Peanuts are one of the most common triggers of severe food-induced allergic reactions, which can be fatal, and the prevalence of peanut allergy is increasing. However, there is currently no clinical treatment available for peanut allergy other than strict dietary elimination and, in cases of accidental ingestion, injections of epinephrine.
But a new multicenter clinical trial shows promise for sublingual immunotherapy (SLIT), a treatment in which patients are given daily doses, in gradually increasing amounts, of a liquid containing peanut powder. The patients first hold the liquid under the tongue for 2 minutes and then swallow it.
The two lead authors of the study, published in the January 2013 issue of the Journal of Allergy and Clinical Immunology, are David M. Fleischer, MD, of National Jewish Health in Denver, Colo., and Wesley Burks, MD, Curnen Distinguished Professor and Chair of the Department of Pediatrics in the University of North Carolina School of Medicine.
“These results are encouraging,” Burks said. “The immune response was stronger than we thought it might be, and the side effects of this treatment were relatively small. However, the magnitude of the therapeutic effect was somewhat less than we had anticipated. That’s an issue we plan to address in future studies.”
In the study, 40 people with peanut allergy, ages 12 to 37 years, were randomized to receive daily peanut or placebo SLIT. All were given a baseline oral food challenge of up to 2 grams of peanut powder to test how much peanut powder they could consume without symptoms.
After 44 weeks, all were given a second oral food challenge. Those who were able to consume either 5 grams, or at least 10-fold more peanut powder than their baseline amount, were considered to be responders (i.e., desensitized to peanut). At 44 weeks, 70 percent of those who received peanut SLIT were responders, compared to 15 percent of those receiving placebo. Among the peanut-SLIT responders, the median amount of peanut powder they could successfully consume increased from 3.5 to 496 milligrams. After 68 weeks, that amount increased significantly, to 996 milligrams.
Of 10,855 peanut doses given through week 44 of the study, 63.1 percent were symptom-free. When oral/pharyngeal symptoms were excluded from the analysis, 95.2 percent of doses were symptom-free.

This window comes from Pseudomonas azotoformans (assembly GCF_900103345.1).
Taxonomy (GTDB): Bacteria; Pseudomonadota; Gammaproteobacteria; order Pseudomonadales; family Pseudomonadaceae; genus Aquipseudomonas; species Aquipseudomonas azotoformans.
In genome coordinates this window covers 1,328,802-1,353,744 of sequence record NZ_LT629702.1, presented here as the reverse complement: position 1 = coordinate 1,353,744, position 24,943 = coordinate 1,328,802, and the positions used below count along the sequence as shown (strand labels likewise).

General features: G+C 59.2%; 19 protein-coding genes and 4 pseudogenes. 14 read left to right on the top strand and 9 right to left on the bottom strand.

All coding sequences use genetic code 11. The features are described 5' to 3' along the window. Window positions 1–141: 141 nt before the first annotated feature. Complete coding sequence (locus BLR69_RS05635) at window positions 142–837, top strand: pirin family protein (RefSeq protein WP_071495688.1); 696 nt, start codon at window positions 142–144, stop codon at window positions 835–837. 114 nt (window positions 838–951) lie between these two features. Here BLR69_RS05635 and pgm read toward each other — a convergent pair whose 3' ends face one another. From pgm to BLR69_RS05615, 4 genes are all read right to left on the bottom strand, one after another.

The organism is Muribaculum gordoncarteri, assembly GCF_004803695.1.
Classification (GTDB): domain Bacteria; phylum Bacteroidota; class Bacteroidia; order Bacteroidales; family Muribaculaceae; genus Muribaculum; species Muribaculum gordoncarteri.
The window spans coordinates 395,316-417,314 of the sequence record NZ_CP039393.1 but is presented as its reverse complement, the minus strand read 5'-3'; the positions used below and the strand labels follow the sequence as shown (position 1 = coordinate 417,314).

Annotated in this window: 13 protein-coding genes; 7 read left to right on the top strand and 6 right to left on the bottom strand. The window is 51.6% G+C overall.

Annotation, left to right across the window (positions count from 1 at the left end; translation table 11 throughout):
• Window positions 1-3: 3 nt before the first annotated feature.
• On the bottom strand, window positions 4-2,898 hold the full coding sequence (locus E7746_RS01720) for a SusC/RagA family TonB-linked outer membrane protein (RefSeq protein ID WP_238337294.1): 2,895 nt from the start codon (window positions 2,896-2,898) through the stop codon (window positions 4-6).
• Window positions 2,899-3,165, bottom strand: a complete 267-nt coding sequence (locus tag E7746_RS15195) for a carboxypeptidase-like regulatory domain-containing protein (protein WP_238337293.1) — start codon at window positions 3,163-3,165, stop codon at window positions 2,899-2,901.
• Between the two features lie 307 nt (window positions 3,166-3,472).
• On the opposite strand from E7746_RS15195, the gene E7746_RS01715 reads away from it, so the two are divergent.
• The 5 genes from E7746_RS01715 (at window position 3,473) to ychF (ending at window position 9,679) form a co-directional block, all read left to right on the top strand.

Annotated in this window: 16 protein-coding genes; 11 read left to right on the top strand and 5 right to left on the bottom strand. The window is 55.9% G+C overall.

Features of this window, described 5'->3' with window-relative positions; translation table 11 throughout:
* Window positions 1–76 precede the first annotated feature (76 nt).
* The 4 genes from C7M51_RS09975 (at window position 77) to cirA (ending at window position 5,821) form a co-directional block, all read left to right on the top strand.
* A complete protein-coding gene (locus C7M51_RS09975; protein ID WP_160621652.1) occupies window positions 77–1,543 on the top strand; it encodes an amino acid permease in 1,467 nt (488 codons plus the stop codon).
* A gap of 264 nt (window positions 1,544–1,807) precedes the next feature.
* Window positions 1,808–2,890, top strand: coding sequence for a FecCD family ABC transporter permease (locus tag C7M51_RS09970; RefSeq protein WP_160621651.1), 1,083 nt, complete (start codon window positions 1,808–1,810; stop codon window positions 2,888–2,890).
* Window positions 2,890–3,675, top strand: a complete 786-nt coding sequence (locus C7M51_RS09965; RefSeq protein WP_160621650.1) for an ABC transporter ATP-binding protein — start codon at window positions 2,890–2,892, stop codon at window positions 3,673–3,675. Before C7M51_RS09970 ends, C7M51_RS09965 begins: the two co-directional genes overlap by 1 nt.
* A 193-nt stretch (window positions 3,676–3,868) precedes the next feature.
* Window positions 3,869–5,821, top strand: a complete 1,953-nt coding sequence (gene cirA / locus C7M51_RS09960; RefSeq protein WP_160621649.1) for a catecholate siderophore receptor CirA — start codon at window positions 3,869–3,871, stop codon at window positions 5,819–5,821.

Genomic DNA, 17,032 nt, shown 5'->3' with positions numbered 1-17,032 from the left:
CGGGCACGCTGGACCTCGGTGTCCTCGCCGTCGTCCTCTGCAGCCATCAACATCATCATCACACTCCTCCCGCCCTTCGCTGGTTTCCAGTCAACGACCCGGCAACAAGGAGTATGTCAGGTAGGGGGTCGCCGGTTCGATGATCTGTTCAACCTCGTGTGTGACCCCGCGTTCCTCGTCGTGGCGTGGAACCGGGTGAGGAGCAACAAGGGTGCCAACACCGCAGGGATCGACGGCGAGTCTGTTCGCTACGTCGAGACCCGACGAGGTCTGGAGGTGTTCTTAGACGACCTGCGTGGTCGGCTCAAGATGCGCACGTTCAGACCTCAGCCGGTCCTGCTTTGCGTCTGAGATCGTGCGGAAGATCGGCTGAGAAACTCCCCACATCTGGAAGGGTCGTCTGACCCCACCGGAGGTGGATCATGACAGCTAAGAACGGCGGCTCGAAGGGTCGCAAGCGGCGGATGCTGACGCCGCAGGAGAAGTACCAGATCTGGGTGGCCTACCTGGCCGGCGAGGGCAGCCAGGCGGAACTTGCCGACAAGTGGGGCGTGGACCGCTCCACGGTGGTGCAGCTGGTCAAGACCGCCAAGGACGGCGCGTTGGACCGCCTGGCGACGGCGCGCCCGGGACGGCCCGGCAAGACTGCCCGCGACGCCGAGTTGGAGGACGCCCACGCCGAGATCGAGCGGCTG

What is a peanut allergy?
A peanut allergy is a reaction that occurs when your body mistakenly identifies peanuts as harmful substances. When you eat peanuts or food containing peanuts, your immune system-the body’s natural defense system that fights infections and diseases-overreacts and can cause a serious, even life-threatening response.
What causes a peanut allergy?
An allergic reaction occurs when your immune system overreacts and releases chemicals, including histamine, into your blood. These chemicals can affect different tissues in the body, such as the skin, eyes, nose, airways, intestinal tract, lungs, and blood vessels. It’s not clear why peanuts trigger this response in some people.
The study concluded that peanut SLIT safely induced desensitization in a majority of participants compared to placebo, and that longer duration of therapy led to significant increases in the amount of peanut powder people could safely consume.
However, Burks cautions, this is not a treatment that people should try on their own. For now it’s a treatment that should only be given by medical professionals in a carefully monitored clinical trial, he said.
Which foods may contain peanuts?
Besides peanut butter and peanut oil, some foods that may contain peanuts include:
Arachis oil (another name for peanut oil)
Many ethnic foods, including Chinese, Mexican, Thai and Vietnamese
Many candies, especially chocolate (which often is made on machinery that also processes candies made with nuts)
Some cereals, including granola
Some veggie burgers
Some health food bars
Should a pregnant woman eat peanuts or peanut products?
Women who are allergic to peanuts should not eat peanuts or peanut products during pregnancy or at any other time. Studies suggest that women who are not allergic to peanuts can safely eat peanuts during pregnancy (3).
Because peanut allergy tends to run in families, health care providers have been seeking ways to help prevent this allergy in babies from affected families. Until recently, experts recommended that women who aren’t allergic to peanuts but who have a family history of peanut allergy avoid peanuts during pregnancy (3, 4). However, recent studies have found no evidence that avoiding peanuts in pregnancy helps prevent peanut allergies in the child (3, 5).
Peanuts can be healthy food choices for pregnant women. Peanuts are a good source of protein and folate. Folate is the form of folic acid that is found naturally in foods. Taking folic acid before and during early pregnancy helps prevent certain serious birth defects of the brain and spine. The March of Dimes recommends that all women who could become pregnant take a multivitamin containing 400 micrograms of folic acid daily, and make healthy food choices that include foods rich in folic acid.
Study participants were recruited from five U.S. sites: New York, N.Y.; Baltimore, Md.; Little Rock, Ark.; Denver, Colo.; and Durham, N.C. Study co-authors include researchers from the University of Arkansas for Medical Sciences and Arkansas Children’s Hospital, Johns Hopkins University School of Medicine, Mount Sinai School of Medicine, the EMMES Corp. in Rockville, Md., and the National Institute of Allergy and Infectious Diseases (NIAID) of the National Institutes of Health (NIH).
The study was funded by grants from the NIAID and the NIH’s National Center for Research Resources.
University of North Carolina Health Care